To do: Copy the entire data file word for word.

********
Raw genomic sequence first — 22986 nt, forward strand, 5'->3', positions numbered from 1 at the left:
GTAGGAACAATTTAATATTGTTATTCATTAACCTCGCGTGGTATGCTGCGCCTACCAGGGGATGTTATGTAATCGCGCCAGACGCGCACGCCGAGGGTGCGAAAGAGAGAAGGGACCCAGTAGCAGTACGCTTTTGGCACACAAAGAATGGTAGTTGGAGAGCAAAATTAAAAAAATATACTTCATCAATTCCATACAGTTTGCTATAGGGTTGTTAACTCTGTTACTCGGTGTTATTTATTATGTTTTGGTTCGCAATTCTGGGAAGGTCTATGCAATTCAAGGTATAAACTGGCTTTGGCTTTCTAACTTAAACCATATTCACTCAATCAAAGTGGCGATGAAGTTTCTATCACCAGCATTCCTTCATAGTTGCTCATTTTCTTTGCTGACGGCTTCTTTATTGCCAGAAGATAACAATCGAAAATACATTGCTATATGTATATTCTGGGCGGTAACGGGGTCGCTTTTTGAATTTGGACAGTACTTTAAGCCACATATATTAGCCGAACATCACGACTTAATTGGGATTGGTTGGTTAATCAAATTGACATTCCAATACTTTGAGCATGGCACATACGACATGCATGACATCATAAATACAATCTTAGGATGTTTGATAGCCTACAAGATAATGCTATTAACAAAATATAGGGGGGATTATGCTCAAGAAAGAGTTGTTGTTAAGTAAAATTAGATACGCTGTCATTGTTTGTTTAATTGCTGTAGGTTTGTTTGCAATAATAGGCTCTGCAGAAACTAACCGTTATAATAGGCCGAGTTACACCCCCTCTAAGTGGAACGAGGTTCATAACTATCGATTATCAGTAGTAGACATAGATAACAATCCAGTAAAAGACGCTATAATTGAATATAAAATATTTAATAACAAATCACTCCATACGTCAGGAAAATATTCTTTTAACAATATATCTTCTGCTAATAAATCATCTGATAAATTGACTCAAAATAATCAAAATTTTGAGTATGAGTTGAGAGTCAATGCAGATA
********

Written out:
Raw genomic sequence first — 22986 nt, forward strand, 5'->3', positions numbered from 1 at the left:
GTAGGAACAATTTAATATTGTTATTCATTAACCTCGCGTGGTATGCTGCGCCTACCAGGGGATGTTATGTAATCGCGCCAGACGCGCACGCCGAGGGTGCGAAAGAGAGAAGGGACCCAGTAGCAGTACGCTTTTGGCACACAAAGAATGGTAGTTGGAGAGCAAAATTAAAAAAATATACTTCATCAATTCCATACAGTTTGCTATAGGGTTGTTAACTCTGTTACTCGGTGTTATTTATTATGTTTTGGTTCGCAATTCTGGGAAGGTCTATGCAATTCAAGGTATAAACTGGCTTTGGCTTTCTAACTTAAACCATATTCACTCAATCAAAGTGGCGATGAAGTTTCTATCACCAGCATTCCTTCATAGTTGCTCATTTTCTTTGCTGACGGCTTCTTTATTGCCAGAAGATAACAATCGAAAATACATTGCTATATGTATATTCTGGGCGGTAACGGGGTCGCTTTTTGAATTTGGACAGTACTTTAAGCCACATATATTAGCCGAACATCACGACTTAATTGGGATTGGTTGGTTAATCAAATTGACATTCCAATACTTTGAGCATGGCACATACGACATGCATGACATCATAAATACAATCTTAGGATGTTTGATAGCCTACAAGATAATGCTATTAACAAAATATAGGGGGGATTATGCTCAAGAAAGAGTTGTTGTTAAGTAAAATTAGATACGCTGTCATTGTTTGTTTAATTGCTGTAGGTTTGTTTGCAATAATAGGCTCTGCAGAAACTAACCGTTATAATAGGCCGAGTTACACCCCCTCTAAGTGGAACGAGGTTCATAACTATCGATTATCAGTAGTAGACATAGATAACAATCCAGTAAAAGACGCTATAATTGAATATAAAATATTTAATAACAAATCACTCCATACGTCAGGAAAATATTCTTTTAACAATATATCTTCTGCTAATAAATCATCTGATAAATTGACTCAAAATAATCAAAATTTTGAGTATGAGTTGAGAGTCAATGCAGATA